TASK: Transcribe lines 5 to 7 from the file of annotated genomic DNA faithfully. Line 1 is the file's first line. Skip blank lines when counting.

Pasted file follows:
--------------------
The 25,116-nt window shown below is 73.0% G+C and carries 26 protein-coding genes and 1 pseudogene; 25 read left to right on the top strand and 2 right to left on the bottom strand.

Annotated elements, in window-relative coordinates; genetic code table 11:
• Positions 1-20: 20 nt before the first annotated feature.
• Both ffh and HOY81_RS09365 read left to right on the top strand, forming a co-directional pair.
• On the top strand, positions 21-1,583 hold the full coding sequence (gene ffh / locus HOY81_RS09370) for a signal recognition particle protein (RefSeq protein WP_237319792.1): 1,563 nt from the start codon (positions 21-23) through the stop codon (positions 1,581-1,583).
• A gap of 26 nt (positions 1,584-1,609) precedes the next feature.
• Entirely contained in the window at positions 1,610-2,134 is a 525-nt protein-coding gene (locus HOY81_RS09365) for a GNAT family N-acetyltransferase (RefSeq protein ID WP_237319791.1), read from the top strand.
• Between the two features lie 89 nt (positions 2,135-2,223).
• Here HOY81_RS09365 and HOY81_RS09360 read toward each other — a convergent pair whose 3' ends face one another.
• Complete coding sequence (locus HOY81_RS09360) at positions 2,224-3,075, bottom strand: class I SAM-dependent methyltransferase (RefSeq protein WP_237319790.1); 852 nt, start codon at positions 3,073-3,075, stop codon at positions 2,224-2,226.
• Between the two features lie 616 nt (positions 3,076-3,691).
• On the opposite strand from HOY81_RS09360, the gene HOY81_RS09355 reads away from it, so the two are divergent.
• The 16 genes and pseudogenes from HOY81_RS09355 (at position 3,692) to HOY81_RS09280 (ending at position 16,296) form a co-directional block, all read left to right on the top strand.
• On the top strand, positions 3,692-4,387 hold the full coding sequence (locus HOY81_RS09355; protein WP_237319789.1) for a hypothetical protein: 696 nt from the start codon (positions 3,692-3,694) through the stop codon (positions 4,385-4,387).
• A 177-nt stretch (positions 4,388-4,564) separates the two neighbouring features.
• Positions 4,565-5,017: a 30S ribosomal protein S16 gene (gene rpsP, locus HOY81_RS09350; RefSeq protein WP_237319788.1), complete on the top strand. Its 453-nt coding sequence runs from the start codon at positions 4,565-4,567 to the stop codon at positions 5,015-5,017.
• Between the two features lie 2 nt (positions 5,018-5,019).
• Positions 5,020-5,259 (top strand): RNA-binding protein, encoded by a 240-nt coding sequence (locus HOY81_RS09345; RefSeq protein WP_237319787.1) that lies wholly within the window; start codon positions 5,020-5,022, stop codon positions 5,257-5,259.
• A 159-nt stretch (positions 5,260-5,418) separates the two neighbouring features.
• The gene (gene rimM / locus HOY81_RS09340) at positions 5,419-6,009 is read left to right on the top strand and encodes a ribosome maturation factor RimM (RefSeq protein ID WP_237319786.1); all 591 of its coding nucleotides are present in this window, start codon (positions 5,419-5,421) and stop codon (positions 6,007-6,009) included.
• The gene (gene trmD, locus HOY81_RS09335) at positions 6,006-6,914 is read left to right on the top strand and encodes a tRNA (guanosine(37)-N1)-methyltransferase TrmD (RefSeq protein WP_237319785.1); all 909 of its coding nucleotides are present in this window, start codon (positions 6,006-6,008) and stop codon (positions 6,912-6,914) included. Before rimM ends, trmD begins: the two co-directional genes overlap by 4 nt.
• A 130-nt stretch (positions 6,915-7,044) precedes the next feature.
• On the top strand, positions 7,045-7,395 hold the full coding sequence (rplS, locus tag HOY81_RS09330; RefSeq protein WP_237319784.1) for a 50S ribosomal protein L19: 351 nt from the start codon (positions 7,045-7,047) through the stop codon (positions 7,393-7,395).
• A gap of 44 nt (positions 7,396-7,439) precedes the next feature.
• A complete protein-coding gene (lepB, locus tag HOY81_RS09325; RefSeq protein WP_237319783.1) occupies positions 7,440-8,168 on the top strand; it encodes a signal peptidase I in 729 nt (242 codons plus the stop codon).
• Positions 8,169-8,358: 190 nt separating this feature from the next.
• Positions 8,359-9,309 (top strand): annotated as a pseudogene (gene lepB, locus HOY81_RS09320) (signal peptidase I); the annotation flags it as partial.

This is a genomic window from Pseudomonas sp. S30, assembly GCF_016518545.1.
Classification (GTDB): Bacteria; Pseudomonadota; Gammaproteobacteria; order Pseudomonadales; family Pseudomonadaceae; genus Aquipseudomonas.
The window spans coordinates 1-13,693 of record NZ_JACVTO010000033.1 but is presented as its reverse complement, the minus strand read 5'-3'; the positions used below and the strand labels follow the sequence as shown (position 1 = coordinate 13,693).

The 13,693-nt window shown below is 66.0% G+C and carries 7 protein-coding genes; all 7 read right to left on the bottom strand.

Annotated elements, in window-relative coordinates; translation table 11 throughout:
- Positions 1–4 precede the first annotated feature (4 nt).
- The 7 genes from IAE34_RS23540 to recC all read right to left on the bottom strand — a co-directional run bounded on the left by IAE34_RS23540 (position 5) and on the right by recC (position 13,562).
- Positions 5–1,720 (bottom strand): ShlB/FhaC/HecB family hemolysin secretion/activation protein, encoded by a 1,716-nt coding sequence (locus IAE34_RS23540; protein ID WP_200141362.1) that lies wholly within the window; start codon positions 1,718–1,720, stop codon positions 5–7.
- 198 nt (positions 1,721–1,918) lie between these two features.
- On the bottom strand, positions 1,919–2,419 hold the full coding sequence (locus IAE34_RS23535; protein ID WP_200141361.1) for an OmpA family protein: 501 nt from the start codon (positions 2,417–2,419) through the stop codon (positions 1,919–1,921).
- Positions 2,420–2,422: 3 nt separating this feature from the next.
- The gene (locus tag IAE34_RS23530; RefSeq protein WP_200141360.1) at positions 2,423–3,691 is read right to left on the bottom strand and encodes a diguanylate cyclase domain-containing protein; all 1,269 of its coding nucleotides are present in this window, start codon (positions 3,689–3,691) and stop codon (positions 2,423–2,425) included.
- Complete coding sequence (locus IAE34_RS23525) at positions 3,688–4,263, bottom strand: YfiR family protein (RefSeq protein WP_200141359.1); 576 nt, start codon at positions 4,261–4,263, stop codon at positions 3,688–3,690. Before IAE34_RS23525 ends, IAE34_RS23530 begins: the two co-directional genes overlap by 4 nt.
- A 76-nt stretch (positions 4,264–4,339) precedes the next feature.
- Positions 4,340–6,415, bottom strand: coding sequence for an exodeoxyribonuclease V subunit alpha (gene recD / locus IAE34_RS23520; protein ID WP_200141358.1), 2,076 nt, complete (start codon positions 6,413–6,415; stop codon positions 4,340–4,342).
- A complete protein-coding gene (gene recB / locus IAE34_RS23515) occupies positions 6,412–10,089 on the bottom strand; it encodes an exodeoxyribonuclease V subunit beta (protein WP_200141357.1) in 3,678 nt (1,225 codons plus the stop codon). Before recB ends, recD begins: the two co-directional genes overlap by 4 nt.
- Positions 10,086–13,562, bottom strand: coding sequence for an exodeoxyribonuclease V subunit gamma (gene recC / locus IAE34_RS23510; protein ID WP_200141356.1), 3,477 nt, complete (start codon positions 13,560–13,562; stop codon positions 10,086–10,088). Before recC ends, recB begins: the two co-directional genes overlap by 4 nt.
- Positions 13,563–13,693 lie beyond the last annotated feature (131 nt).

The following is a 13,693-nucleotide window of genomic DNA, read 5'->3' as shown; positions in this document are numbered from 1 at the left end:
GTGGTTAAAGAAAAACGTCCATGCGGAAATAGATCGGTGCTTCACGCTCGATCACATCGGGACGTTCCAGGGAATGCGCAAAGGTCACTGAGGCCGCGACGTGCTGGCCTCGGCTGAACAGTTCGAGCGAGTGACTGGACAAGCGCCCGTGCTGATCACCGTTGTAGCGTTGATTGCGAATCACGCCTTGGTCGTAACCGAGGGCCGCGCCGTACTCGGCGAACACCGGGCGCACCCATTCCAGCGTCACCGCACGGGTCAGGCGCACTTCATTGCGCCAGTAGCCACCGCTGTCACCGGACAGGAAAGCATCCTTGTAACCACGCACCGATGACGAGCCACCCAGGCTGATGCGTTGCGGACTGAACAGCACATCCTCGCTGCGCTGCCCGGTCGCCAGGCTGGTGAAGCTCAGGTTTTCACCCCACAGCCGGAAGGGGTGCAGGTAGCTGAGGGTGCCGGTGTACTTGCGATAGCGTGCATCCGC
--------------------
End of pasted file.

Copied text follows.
• On the top strand, positions 21-1,583 hold the full coding sequence (gene ffh / locus HOY81_RS09370) for a signal recognition particle protein (RefSeq protein WP_237319792.1): 1,563 nt from the start codon (positions 21-23) through the stop codon (positions 1,581-1,583).
• A gap of 26 nt (positions 1,584-1,609) precedes the next feature.
• Entirely contained in the window at positions 1,610-2,134 is a 525-nt protein-coding gene (locus HOY81_RS09365) for a GNAT family N-acetyltransferase (RefSeq protein ID WP_237319791.1), read from the top strand.